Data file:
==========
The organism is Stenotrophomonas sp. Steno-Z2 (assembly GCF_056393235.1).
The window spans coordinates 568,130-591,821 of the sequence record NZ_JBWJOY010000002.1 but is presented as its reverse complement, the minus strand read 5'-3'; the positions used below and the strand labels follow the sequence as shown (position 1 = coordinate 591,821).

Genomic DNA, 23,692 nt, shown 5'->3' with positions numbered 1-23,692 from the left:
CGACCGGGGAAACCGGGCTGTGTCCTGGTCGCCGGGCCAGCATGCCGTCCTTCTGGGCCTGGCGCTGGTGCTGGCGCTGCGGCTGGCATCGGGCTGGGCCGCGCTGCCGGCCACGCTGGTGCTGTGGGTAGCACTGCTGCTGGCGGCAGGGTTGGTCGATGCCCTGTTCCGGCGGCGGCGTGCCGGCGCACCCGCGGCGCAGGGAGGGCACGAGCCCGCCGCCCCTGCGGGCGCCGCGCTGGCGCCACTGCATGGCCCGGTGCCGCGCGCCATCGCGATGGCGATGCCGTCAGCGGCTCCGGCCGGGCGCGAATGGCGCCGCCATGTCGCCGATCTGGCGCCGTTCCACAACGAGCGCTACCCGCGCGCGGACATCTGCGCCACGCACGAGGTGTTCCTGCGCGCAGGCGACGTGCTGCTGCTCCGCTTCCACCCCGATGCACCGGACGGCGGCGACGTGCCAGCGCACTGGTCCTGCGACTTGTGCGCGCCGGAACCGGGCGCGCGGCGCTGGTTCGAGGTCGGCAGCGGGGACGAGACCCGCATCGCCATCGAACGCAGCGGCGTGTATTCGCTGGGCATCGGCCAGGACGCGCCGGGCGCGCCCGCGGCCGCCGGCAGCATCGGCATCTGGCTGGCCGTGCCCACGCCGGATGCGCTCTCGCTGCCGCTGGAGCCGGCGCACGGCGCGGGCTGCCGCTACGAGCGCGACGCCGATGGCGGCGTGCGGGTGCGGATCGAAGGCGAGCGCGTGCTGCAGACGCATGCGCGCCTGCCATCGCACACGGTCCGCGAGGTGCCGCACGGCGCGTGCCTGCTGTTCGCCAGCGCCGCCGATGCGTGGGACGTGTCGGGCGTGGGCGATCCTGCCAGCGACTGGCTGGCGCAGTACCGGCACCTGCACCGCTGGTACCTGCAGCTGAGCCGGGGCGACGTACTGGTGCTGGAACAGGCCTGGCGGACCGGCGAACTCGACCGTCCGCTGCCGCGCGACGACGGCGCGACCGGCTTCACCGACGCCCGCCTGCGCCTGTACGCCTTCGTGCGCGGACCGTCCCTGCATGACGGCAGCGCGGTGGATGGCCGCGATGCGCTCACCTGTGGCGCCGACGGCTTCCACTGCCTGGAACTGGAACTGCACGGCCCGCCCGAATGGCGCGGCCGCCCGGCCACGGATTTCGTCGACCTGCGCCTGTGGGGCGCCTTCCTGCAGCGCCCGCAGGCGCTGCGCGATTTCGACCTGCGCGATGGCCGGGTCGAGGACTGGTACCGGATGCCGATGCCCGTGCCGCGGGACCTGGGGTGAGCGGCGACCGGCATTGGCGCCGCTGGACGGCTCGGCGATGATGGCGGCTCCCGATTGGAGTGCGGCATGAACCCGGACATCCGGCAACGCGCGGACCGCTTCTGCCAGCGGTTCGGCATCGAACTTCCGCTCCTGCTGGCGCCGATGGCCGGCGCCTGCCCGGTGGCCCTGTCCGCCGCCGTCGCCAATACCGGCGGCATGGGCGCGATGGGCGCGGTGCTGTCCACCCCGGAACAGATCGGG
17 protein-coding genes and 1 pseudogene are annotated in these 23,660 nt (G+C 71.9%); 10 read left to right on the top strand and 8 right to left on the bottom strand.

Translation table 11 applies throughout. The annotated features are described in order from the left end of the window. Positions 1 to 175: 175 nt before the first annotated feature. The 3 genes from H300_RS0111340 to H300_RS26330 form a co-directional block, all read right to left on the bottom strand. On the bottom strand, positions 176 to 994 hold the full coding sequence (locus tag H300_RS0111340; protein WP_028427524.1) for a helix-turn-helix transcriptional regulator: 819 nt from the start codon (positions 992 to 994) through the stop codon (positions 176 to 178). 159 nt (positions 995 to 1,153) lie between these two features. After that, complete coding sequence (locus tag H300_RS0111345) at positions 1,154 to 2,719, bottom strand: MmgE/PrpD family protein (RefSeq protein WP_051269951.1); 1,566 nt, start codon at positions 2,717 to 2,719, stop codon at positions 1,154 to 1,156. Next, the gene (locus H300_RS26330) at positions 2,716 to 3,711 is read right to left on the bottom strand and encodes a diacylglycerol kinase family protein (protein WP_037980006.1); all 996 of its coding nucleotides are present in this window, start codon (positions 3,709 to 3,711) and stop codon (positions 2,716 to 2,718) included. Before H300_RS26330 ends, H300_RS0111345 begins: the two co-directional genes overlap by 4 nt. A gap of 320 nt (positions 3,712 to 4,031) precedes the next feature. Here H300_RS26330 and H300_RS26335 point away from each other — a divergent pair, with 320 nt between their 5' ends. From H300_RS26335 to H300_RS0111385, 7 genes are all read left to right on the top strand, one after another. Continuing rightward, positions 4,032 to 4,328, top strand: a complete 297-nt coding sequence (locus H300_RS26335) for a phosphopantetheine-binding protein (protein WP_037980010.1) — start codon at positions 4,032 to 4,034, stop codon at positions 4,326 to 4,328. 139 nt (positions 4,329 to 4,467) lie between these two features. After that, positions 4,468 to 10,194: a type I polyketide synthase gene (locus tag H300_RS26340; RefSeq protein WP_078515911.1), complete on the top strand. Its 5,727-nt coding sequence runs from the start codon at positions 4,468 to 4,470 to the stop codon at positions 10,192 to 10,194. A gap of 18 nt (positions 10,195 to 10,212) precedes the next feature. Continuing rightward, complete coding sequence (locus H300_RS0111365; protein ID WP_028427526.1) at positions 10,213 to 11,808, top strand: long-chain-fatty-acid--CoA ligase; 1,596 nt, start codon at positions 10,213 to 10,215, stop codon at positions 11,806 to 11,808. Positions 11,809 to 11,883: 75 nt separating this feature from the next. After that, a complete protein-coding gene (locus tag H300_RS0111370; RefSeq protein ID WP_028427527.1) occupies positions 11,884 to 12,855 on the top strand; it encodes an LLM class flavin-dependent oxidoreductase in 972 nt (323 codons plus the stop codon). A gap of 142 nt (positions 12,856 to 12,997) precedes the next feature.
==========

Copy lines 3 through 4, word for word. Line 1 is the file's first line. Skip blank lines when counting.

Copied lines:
Genomic DNA, 23,692 nt, shown 5'->3' with positions numbered 1-23,692 from the left:
CGACCGGGGAAACCGGGCTGTGTCCTGGTCGCCGGGCCAGCATGCCGTCCTTCTGGGCCTGGCGCTGGTGCTGGCGCTGCGGCTGGCATCGGGCTGGGCCGCGCTGCCGGCCACGCTGGTGCTGTGGGTAGCACTGCTGCTGGCGGCAGGGTTGGTCGATGCCCTGTTCCGGCGGCGGCGTGCCGGCGCACCCGCGGCGCAGGGAGGGCACGAGCCCGCCGCCCCTGCGGGCGCCGCGCTGGCGCCACTGCATGGCCCGGTGCCGCGCGCCATCGCGATGGCGATGCCGTCAGCGGCTCCGGCCGGGCGCGAATGGCGCCGCCATGTCGCCGATCTGGCGCCGTTCCACAACGAGCGCTACCCGCGCGCGGACATCTGCGCCACGCACGAGGTGTTCCTGCGCGCAGGCGACGTGCTGCTGCTCCGCTTCCACCCCGATGCACCGGACGGCGGCGACGTGCCAGCGCACTGGTCCTGCGACTTGTGCGCGCCGGAACCGGGCGCGCGGCGCTGGTTCGAGGTCGGCAGCGGGGACGAGACCCGCATCGCCATCGAACGCAGCGGCGTGTATTCGCTGGGCATCGGCCAGGACGCGCCGGGCGCGCCCGCGGCCGCCGGCAGCATCGGCATCTGGCTGGCCGTGCCCACGCCGGATGCGCTCTCGCTGCCGCTGGAGCCGGCGCACGGCGCGGGCTGCCGCTACGAGCGCGACGCCGATGGCGGCGTGCGGGTGCGGATCGAAGGCGAGCGCGTGCTGCAGACGCATGCGCGCCTGCCATCGCACACGGTCCGCGAGGTGCCGCACGGCGCGTGCCTGCTGTTCGCCAGCGCCGCCGATGCGTGGGACGTGTCGGGCGTGGGCGATCCTGCCAGCGACTGGCTGGCGCAGTACCGGCACCTGCACCGCTGGTACCTGCAGCTGAGCCGGGGCGACGTACTGGTGCTGGAACAGGCCTGGCGGACCGGCGAACTCGACCGTCCGCTGCCGCGCGACGACGGCGCGACCGGCTTCACCGACGCCCGCCTGCGCCTGTACGCCTTCGTGCGCGGACCGTCCCTGCATGACGGCAGCGCGGTGGATGGCCGCGATGCGCTCACCTGTGGCGCCGACGGCTTCCACTGCCTGGAACTGGAACTGCACGGCCCGCCCGAATGGCGCGGCCGCCCGGCCACGGATTTCGTCGACCTGCGCCTGTGGGGCGCCTTCCTGCAGCGCCCGCAGGCGCTGCGCGATTTCGACCTGCGCGATGGCCGGGTCGAGGACTGGTACCGGATGCCGATGCCCGTGCCGCGGGACCTGGGGTGAGCGGCGACCGGCATTGGCGCCGCTGGACGGCTCGGCGATGATGGCGGCTCCCGATTGGAGTGCGGCATGAACCCGGACATCCGGCAACGCGCGGACCGCTTCTGCCAGCGGTTCGGCATCGAACTTCCGCTCCTGCTGGCGCCGATGGCCGGCGCCTGCCCGGTGGCCCTGTCCGCCGCCGTCGCCAATACCGGCGGCATGGGCGCGATGGGCGCGGTGCTGTCCACCCCGGAACAGATCGGG